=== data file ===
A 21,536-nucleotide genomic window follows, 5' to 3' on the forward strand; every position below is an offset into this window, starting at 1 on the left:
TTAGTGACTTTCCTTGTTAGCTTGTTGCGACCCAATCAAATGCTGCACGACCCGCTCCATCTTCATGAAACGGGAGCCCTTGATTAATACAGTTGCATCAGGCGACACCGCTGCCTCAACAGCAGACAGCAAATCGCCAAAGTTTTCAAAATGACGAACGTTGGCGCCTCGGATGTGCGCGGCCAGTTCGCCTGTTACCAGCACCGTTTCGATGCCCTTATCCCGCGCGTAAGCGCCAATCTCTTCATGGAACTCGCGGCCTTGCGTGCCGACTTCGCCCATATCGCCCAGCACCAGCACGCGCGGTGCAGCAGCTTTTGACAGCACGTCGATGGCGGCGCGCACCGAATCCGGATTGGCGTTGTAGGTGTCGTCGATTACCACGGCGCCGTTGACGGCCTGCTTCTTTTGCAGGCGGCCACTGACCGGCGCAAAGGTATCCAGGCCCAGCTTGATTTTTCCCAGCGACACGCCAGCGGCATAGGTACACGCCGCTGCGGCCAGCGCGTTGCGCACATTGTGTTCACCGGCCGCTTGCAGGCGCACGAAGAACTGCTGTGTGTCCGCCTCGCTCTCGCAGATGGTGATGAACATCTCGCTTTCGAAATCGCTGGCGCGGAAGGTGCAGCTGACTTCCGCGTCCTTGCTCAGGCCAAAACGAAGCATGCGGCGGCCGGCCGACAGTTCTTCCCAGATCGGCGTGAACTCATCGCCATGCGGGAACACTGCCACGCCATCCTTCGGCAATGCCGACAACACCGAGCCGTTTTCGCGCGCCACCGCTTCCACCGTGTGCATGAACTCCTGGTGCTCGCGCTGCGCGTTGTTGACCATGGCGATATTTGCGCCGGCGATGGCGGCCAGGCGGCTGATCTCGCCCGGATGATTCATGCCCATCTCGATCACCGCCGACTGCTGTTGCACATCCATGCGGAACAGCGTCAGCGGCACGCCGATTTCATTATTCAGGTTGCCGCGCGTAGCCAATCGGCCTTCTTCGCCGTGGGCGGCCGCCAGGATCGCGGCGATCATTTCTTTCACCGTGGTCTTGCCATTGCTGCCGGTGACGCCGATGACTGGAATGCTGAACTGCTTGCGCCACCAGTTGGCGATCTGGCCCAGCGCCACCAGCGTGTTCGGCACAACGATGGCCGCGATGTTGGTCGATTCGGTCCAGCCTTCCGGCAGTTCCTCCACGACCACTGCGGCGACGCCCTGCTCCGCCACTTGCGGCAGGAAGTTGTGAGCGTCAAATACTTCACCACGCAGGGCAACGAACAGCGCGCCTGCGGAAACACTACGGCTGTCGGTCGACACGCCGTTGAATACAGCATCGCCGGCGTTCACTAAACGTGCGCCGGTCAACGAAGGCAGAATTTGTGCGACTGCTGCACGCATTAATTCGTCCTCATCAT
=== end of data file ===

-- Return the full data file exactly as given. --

A 21,536-nucleotide genomic window follows, 5' to 3' on the forward strand; every position below is an offset into this window, starting at 1 on the left:
TTAGTGACTTTCCTTGTTAGCTTGTTGCGACCCAATCAAATGCTGCACGACCCGCTCCATCTTCATGAAACGGGAGCCCTTGATTAATACAGTTGCATCAGGCGACACCGCTGCCTCAACAGCAGACAGCAAATCGCCAAAGTTTTCAAAATGACGAACGTTGGCGCCTCGGATGTGCGCGGCCAGTTCGCCTGTTACCAGCACCGTTTCGATGCCCTTATCCCGCGCGTAAGCGCCAATCTCTTCATGGAACTCGCGGCCTTGCGTGCCGACTTCGCCCATATCGCCCAGCACCAGCACGCGCGGTGCAGCAGCTTTTGACAGCACGTCGATGGCGGCGCGCACCGAATCCGGATTGGCGTTGTAGGTGTCGTCGATTACCACGGCGCCGTTGACGGCCTGCTTCTTTTGCAGGCGGCCACTGACCGGCGCAAAGGTATCCAGGCCCAGCTTGATTTTTCCCAGCGACACGCCAGCGGCATAGGTACACGCCGCTGCGGCCAGCGCGTTGCGCACATTGTGTTCACCGGCCGCTTGCAGGCGCACGAAGAACTGCTGTGTGTCCGCCTCGCTCTCGCAGATGGTGATGAACATCTCGCTTTCGAAATCGCTGGCGCGGAAGGTGCAGCTGACTTCCGCGTCCTTGCTCAGGCCAAAACGAAGCATGCGGCGGCCGGCCGACAGTTCTTCCCAGATCGGCGTGAACTCATCGCCATGCGGGAACACTGCCACGCCATCCTTCGGCAATGCCGACAACACCGAGCCGTTTTCGCGCGCCACCGCTTCCACCGTGTGCATGAACTCCTGGTGCTCGCGCTGCGCGTTGTTGACCATGGCGATATTTGCGCCGGCGATGGCGGCCAGGCGGCTGATCTCGCCCGGATGATTCATGCCCATCTCGATCACCGCCGACTGCTGTTGCACATCCATGCGGAACAGCGTCAGCGGCACGCCGATTTCATTATTCAGGTTGCCGCGCGTAGCCAATCGGCCTTCTTCGCCGTGGGCGGCCGCCAGGATCGCGGCGATCATTTCTTTCACCGTGGTCTTGCCATTGCTGCCGGTGACGCCGATGACTGGAATGCTGAACTGCTTGCGCCACCAGTTGGCGATCTGGCCCAGCGCCACCAGCGTGTTCGGCACAACGATGGCCGCGATGTTGGTCGATTCGGTCCAGCCTTCCGGCAGTTCCTCCACGACCACTGCGGCGACGCCCTGCTCCGCCACTTGCGGCAGGAAGTTGTGAGCGTCAAATACTTCACCACGCAGGGCAACGAACAGCGCGCCTGCGGAAACACTACGGCTGTCGGTCGACACGCCGTTGAATACAGCATCGCCGGCGTTCACTAAACGTGCGCCGGTCAACGAAGGCAGAATTTGTGCGACTGCTGCACGCATTAATTCGTCCTCATCAT